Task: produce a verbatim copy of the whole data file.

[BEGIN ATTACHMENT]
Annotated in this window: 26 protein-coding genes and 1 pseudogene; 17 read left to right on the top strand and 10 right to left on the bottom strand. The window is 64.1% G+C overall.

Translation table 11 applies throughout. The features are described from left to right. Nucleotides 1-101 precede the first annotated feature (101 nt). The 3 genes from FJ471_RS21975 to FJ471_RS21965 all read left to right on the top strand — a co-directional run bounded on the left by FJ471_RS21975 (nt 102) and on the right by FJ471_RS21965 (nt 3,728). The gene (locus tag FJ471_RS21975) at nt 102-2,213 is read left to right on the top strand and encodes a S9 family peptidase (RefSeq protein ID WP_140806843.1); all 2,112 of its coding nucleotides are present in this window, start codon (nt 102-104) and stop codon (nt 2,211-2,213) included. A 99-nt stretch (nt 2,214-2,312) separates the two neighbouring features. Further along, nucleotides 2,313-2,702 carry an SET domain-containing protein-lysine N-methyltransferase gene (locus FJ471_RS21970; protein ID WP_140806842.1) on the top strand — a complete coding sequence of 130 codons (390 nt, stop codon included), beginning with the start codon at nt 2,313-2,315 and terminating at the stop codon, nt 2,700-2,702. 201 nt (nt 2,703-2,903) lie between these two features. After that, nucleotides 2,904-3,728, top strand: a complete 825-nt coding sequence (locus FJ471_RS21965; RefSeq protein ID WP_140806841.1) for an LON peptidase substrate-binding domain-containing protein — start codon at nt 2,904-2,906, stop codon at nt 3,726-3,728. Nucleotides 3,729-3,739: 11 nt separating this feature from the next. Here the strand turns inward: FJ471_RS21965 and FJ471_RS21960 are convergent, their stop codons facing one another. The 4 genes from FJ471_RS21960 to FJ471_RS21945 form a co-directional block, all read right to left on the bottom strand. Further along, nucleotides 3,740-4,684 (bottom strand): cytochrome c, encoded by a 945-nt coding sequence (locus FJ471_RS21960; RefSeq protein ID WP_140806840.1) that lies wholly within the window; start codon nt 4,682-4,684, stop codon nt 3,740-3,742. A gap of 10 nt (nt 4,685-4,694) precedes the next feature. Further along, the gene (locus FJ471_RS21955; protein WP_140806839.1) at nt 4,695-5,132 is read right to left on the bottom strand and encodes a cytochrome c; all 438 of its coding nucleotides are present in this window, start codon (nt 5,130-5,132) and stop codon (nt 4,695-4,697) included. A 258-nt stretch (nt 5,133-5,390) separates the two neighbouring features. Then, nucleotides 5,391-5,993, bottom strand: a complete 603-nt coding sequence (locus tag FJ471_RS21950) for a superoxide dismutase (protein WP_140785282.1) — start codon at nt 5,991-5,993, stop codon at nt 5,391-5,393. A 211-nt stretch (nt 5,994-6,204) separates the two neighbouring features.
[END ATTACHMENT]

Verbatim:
Annotated in this window: 26 protein-coding genes and 1 pseudogene; 17 read left to right on the top strand and 10 right to left on the bottom strand. The window is 64.1% G+C overall.

Translation table 11 applies throughout. The features are described from left to right. Nucleotides 1-101 precede the first annotated feature (101 nt). The 3 genes from FJ471_RS21975 to FJ471_RS21965 all read left to right on the top strand — a co-directional run bounded on the left by FJ471_RS21975 (nt 102) and on the right by FJ471_RS21965 (nt 3,728). The gene (locus tag FJ471_RS21975) at nt 102-2,213 is read left to right on the top strand and encodes a S9 family peptidase (RefSeq protein ID WP_140806843.1); all 2,112 of its coding nucleotides are present in this window, start codon (nt 102-104) and stop codon (nt 2,211-2,213) included. A 99-nt stretch (nt 2,214-2,312) separates the two neighbouring features. Further along, nucleotides 2,313-2,702 carry an SET domain-containing protein-lysine N-methyltransferase gene (locus FJ471_RS21970; protein ID WP_140806842.1) on the top strand — a complete coding sequence of 130 codons (390 nt, stop codon included), beginning with the start codon at nt 2,313-2,315 and terminating at the stop codon, nt 2,700-2,702. 201 nt (nt 2,703-2,903) lie between these two features. After that, nucleotides 2,904-3,728, top strand: a complete 825-nt coding sequence (locus FJ471_RS21965; RefSeq protein ID WP_140806841.1) for an LON peptidase substrate-binding domain-containing protein — start codon at nt 2,904-2,906, stop codon at nt 3,726-3,728. Nucleotides 3,729-3,739: 11 nt separating this feature from the next. Here the strand turns inward: FJ471_RS21965 and FJ471_RS21960 are convergent, their stop codons facing one another. The 4 genes from FJ471_RS21960 to FJ471_RS21945 form a co-directional block, all read right to left on the bottom strand. Further along, nucleotides 3,740-4,684 (bottom strand): cytochrome c, encoded by a 945-nt coding sequence (locus FJ471_RS21960; RefSeq protein ID WP_140806840.1) that lies wholly within the window; start codon nt 4,682-4,684, stop codon nt 3,740-3,742. A gap of 10 nt (nt 4,685-4,694) precedes the next feature. Further along, the gene (locus FJ471_RS21955; protein WP_140806839.1) at nt 4,695-5,132 is read right to left on the bottom strand and encodes a cytochrome c; all 438 of its coding nucleotides are present in this window, start codon (nt 5,130-5,132) and stop codon (nt 4,695-4,697) included. A 258-nt stretch (nt 5,133-5,390) separates the two neighbouring features. Then, nucleotides 5,391-5,993, bottom strand: a complete 603-nt coding sequence (locus tag FJ471_RS21950) for a superoxide dismutase (protein WP_140785282.1) — start codon at nt 5,991-5,993, stop codon at nt 5,391-5,393. A 211-nt stretch (nt 5,994-6,204) separates the two neighbouring features.